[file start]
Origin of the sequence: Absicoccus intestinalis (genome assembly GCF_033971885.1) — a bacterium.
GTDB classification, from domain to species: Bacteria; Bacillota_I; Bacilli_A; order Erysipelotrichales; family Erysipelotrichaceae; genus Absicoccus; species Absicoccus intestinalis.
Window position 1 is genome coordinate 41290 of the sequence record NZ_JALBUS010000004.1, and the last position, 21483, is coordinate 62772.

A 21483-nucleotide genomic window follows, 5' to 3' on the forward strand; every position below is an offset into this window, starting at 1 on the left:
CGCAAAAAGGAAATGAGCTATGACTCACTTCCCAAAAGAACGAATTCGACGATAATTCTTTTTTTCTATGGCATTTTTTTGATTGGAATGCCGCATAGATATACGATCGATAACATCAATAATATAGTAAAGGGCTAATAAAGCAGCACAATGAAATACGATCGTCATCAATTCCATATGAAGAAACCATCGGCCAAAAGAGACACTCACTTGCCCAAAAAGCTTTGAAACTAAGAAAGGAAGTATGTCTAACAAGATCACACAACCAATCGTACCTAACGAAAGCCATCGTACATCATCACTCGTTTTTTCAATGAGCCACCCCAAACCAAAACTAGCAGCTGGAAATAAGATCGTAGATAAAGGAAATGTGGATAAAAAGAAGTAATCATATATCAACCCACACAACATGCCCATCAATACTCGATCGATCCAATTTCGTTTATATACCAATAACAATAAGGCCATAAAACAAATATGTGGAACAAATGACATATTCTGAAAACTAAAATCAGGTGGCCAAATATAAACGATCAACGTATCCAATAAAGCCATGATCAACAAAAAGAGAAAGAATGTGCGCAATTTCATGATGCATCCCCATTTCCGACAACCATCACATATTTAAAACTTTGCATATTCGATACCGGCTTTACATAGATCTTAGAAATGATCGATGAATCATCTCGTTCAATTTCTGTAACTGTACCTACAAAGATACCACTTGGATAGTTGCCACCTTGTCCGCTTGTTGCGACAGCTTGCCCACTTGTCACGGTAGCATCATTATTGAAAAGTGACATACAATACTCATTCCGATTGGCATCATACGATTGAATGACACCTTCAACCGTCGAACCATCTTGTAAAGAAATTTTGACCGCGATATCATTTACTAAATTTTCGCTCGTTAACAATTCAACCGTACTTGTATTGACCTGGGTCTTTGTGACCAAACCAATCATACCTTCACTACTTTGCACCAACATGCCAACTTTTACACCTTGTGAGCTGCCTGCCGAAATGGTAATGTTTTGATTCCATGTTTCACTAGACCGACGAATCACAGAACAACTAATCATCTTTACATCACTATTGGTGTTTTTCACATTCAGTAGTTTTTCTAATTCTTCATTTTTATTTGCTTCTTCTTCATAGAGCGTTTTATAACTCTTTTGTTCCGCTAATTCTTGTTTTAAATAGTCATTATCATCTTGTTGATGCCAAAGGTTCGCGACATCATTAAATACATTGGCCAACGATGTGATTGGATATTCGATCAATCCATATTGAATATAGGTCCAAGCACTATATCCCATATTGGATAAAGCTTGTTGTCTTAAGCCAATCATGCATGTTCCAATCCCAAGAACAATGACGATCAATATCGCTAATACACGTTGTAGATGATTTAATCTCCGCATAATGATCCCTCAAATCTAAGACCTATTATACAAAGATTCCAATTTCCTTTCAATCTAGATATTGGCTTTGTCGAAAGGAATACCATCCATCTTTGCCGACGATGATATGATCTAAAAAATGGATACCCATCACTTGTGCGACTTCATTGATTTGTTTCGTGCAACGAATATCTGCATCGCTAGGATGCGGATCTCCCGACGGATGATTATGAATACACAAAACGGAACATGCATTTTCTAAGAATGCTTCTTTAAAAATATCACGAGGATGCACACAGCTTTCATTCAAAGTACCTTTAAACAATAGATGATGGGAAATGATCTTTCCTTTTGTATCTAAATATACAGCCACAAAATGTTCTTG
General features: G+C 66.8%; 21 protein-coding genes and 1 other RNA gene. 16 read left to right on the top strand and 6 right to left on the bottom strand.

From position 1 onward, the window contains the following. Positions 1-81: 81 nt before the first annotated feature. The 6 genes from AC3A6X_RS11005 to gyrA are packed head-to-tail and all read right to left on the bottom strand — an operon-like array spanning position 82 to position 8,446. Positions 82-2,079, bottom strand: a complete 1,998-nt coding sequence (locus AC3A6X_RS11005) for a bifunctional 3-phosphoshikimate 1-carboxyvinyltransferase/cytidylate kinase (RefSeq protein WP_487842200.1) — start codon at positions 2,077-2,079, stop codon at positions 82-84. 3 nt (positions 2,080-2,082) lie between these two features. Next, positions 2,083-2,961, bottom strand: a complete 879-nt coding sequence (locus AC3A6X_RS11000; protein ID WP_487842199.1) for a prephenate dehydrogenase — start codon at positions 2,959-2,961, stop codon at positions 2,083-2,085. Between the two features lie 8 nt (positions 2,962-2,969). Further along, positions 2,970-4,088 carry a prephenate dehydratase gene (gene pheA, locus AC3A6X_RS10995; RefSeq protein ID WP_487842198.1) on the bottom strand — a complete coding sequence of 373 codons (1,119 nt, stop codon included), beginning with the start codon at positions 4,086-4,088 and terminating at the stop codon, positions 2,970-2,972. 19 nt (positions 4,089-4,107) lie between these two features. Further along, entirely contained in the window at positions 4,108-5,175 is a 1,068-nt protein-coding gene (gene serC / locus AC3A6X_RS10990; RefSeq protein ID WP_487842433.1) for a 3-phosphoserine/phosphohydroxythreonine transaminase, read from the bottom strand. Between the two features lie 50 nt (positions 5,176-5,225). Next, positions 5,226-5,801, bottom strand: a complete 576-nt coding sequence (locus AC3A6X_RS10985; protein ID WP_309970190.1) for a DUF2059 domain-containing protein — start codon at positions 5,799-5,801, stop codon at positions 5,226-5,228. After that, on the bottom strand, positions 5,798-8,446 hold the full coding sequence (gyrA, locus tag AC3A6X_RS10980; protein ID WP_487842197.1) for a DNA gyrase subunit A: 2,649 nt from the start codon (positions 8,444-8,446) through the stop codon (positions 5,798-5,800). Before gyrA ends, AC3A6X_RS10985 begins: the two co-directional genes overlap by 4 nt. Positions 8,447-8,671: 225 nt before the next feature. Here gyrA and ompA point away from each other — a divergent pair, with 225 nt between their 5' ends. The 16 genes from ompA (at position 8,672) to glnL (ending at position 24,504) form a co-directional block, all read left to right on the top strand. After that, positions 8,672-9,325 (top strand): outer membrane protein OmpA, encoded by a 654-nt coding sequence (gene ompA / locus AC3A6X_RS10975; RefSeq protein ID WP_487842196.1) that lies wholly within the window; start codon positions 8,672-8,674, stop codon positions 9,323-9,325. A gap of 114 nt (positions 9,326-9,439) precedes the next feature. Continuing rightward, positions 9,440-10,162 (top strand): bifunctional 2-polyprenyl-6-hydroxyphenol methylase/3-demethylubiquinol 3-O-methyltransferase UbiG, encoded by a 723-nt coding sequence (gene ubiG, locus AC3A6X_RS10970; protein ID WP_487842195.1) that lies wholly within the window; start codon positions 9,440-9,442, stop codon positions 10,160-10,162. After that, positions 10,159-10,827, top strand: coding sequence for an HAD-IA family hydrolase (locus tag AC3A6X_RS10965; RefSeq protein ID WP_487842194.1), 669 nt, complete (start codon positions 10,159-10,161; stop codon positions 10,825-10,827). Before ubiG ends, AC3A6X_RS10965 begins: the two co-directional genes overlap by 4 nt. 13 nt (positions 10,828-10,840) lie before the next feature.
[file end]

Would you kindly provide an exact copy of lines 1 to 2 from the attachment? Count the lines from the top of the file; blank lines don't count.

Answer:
Origin of the sequence: Absicoccus intestinalis (genome assembly GCF_033971885.1) — a bacterium.
GTDB classification, from domain to species: Bacteria; Bacillota_I; Bacilli_A; order Erysipelotrichales; family Erysipelotrichaceae; genus Absicoccus; species Absicoccus intestinalis.